Friday 26 December 2014

Growth to hit 3pc as consumers start to spend again

Published 07/08/2014 | 02:30

Consumer spending is set to increase. Photo: Tony Gavin
Consumer spending is set to increase. Photo: Tony Gavin
David Duffy

THE Economic and Social Research Institute (ESRI) says the economy will grow much faster this year than the Government estimates.

Gross Domestic Product (GDP) will surge 3pc fuelled by a recovery in spending as well as improving investment. That compares with the more conservative 2.1pc forecast from the Department of Finance.

The think-tank also forecast that unemployment would fall below 10pc by the end of next year.

But at the launch of its latest economic commentary, the ESRI warned that growth prospects for the euro zone were "somewhat worrying" as Italy, the euro zone's third largest economy, slipped back into recession.

"We're seeing the domestic economy starting to make a contribution to growth," said the ESRI's David Duffy.

"Not only through recovery in consumption, but also in investment, in building and construction.

"We're starting to see more balance emerging in the growth."

It said that while there are positive numbers coming from the Exchequer returns, no decision should be made on the Budget adjustment until closer to October.

But it said that tax hikes and spending cuts of €1bn or less could be all that is needed.

This comes as Goodbody stockbrokers forecast that the deficit this year could come in below 4pc - well ahead of the prediction from the Department of Finance of 4.8pc.

But the ESRI warned there remains a number of challenges which could "impede a fuller and more consolidated recovery".

It said credit constraints in the economy appear to have negative implications for the investment and employment decisions of small and medium sized businesses. It also said inflation would remain low.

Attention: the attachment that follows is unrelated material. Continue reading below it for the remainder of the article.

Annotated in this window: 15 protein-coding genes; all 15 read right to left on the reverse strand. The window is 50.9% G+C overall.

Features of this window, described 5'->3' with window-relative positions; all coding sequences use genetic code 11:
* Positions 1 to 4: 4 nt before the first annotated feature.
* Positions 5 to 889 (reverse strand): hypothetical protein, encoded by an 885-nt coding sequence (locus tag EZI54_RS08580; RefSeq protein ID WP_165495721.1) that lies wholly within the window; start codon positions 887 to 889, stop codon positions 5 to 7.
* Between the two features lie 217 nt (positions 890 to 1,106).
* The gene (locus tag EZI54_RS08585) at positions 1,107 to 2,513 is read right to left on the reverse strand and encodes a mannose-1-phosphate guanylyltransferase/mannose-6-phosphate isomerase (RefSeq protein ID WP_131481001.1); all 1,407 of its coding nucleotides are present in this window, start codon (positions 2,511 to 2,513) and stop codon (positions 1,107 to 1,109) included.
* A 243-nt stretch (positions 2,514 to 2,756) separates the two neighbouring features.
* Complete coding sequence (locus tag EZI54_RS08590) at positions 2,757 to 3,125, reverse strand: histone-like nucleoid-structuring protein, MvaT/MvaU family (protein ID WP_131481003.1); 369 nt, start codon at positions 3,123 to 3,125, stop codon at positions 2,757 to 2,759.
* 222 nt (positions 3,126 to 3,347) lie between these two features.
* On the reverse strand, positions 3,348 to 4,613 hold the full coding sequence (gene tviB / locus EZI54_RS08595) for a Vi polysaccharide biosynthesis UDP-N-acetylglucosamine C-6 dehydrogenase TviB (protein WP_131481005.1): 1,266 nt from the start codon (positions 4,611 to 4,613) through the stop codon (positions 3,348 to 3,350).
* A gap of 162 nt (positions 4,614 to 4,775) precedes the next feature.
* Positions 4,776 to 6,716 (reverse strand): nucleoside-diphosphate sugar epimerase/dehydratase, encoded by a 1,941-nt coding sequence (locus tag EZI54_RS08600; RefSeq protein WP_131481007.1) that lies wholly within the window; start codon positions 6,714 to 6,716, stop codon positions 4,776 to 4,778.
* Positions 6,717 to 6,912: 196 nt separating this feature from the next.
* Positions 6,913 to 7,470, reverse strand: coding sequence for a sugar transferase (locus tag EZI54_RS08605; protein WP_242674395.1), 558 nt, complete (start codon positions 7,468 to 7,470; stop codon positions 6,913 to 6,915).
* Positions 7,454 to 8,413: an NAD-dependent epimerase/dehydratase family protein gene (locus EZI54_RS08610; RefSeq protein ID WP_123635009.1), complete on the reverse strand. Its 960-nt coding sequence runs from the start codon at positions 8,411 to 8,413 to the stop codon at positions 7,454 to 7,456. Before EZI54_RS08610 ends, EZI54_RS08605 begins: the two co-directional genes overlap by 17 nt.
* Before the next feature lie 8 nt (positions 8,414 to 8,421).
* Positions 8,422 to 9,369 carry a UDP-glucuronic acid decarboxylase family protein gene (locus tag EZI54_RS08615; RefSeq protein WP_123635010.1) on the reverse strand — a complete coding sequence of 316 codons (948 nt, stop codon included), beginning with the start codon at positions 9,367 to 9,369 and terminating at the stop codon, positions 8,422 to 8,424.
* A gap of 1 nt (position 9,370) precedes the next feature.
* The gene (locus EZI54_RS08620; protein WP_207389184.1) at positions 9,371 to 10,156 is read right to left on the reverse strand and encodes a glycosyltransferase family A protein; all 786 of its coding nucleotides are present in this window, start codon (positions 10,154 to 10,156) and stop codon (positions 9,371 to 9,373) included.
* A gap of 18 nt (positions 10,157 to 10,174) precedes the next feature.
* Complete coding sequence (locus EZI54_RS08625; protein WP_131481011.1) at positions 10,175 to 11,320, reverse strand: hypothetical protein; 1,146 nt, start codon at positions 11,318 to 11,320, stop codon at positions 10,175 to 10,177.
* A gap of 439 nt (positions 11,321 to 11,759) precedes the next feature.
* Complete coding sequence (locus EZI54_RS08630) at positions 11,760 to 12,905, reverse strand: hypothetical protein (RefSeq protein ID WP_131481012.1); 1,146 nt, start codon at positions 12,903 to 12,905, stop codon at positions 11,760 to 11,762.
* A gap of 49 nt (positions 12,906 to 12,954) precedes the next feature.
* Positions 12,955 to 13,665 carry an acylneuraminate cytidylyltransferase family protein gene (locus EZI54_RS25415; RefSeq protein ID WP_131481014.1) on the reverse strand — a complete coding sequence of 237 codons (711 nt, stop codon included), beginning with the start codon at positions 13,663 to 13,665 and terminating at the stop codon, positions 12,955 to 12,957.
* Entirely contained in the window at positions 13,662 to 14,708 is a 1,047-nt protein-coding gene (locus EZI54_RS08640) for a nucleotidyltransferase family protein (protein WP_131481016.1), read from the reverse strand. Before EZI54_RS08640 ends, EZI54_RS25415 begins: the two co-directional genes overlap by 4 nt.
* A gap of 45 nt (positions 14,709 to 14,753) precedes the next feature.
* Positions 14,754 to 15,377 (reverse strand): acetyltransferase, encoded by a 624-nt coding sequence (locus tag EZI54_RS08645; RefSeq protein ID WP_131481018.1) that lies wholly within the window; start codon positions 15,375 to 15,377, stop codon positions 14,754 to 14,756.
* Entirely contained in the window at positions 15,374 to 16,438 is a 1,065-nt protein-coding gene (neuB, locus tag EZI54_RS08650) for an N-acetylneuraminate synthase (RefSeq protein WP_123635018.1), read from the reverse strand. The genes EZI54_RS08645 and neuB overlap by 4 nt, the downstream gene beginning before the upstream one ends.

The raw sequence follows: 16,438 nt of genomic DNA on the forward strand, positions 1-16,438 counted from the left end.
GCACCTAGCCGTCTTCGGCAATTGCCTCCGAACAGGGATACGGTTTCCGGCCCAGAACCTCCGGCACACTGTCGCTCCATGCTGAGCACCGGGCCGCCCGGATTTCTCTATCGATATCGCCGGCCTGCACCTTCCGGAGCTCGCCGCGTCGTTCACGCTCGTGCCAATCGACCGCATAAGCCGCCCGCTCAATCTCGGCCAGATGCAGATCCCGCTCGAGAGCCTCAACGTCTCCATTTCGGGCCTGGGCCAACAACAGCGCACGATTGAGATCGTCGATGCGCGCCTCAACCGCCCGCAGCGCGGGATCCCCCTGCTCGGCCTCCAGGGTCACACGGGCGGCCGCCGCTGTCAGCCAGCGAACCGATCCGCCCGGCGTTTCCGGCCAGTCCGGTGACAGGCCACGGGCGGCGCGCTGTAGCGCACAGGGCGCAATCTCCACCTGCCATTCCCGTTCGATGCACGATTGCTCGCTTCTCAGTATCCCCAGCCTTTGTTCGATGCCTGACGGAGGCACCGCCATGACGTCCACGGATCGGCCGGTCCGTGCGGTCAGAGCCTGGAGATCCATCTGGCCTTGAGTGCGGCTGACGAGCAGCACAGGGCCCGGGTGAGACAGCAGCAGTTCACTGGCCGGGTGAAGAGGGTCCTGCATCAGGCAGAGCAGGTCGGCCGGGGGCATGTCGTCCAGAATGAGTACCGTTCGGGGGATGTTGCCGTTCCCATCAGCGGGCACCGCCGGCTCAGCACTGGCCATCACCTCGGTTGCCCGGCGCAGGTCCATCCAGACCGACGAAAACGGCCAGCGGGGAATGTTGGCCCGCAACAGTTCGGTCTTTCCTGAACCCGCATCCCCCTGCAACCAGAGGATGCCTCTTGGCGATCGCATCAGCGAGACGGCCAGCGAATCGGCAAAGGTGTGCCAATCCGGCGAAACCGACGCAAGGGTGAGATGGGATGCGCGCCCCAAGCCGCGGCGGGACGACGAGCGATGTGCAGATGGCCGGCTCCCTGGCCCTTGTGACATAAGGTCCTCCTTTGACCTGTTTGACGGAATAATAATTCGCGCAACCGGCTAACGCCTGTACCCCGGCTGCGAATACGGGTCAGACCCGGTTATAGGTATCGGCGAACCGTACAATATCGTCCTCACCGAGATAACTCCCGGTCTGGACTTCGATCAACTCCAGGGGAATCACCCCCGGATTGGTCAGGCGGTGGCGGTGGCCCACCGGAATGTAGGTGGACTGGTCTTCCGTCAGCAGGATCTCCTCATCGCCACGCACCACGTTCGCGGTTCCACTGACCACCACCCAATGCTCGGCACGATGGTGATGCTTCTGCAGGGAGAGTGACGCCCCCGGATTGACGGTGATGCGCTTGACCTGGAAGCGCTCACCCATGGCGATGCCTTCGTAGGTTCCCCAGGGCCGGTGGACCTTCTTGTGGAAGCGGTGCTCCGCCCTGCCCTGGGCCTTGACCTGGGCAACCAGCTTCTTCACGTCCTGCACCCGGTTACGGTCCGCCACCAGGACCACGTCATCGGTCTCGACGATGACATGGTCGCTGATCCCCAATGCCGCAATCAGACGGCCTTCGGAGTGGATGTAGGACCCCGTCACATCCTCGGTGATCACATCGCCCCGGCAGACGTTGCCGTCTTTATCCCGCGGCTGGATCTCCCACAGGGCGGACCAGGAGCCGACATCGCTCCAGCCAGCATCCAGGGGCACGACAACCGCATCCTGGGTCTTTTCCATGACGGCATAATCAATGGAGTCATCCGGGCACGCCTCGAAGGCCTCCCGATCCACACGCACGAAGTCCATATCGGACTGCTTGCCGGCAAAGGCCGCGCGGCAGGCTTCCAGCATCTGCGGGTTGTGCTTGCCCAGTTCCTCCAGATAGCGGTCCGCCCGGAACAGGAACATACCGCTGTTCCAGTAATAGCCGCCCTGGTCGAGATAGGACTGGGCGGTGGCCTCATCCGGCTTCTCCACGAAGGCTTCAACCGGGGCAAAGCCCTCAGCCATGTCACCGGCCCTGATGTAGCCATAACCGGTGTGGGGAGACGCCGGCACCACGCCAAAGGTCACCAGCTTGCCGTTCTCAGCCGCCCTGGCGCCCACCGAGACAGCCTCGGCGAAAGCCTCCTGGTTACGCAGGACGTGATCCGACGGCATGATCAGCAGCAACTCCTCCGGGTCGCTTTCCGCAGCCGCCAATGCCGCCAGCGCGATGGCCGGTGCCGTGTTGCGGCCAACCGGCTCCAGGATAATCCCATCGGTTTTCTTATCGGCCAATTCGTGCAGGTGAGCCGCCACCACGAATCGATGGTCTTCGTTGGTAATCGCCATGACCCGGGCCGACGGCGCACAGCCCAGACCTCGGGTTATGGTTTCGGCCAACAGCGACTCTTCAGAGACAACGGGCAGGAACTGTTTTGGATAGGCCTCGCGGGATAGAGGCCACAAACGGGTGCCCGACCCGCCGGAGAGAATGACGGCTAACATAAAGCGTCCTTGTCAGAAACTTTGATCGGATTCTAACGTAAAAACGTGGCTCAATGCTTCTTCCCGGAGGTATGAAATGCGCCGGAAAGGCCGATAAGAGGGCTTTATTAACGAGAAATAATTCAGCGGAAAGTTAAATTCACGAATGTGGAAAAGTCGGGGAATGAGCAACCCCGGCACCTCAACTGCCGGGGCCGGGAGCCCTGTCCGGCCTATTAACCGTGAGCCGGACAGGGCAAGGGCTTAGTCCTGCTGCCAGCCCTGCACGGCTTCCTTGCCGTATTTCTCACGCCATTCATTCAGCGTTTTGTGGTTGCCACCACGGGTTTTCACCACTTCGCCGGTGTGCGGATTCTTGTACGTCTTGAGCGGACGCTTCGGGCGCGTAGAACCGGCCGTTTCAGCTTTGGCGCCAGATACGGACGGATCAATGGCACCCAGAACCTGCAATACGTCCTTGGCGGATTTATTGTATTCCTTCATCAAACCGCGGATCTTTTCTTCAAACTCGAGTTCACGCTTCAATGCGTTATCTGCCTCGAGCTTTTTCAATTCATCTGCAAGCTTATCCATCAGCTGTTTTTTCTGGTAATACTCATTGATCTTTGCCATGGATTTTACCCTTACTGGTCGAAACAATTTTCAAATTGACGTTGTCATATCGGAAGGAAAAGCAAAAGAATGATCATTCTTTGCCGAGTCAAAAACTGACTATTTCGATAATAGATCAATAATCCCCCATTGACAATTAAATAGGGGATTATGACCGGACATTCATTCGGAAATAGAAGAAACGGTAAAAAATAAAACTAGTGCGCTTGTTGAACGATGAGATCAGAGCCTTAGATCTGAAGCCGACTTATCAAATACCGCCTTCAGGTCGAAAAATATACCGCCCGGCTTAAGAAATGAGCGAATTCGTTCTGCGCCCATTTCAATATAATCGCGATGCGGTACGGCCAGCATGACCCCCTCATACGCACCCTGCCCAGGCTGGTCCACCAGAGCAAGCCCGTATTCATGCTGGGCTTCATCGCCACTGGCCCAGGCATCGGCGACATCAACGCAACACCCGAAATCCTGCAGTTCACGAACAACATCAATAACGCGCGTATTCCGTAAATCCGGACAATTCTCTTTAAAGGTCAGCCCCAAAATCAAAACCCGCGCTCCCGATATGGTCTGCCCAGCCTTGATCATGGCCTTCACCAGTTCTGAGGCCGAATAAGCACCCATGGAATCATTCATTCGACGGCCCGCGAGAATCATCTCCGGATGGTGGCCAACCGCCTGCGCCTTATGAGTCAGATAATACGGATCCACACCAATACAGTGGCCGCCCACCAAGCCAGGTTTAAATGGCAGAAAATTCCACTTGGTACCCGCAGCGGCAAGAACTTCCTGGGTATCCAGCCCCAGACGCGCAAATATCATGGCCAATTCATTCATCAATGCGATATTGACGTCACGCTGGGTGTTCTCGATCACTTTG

"More generally, investment in the Irish economy is a key concern; the investment rate is down to just over 14pc - a 50-year low.

"That low rate indicates that, at present, new additions to the national capital stock are merely compensating for losses due to the natural rate of depreciation. This observation, along with the present high rate of unemployment and the low level of credit being extended by the financial sector, implies that the Irish economy is still somewhat below its potential level."

Key forecasts from the summer commentary include a rise in GDP of 3pc this year, increasing to 3.7pc in 2015. Personal spending will rise 1.5pc and increase by 2pc next year.

Unemployment will drop to 11.5pc by the end of this year and dip to 9.8pc in 2015.

Investment will jump 8.1pc in 2014 and 8.9pc next year, while exports will increase 3.5pc and 4pc next year and imports will rise 3pc and 3.7pc.

The ESRI pointed out that the value of goods exports has increased 10.4pc in the first three months of the year - the largest increase, quarter-on-quarter, since the issue of the pharmaceutical patent cliff hit in early 2012.

But it also warned that growth prospects were somewhat worrying for the euro zone.

"It's very difficult to see where the growth is going to come from," said the ESRI's Kieran McQuinn.

The ECB's governing council holds its monthly meeting in Frankfurt today.

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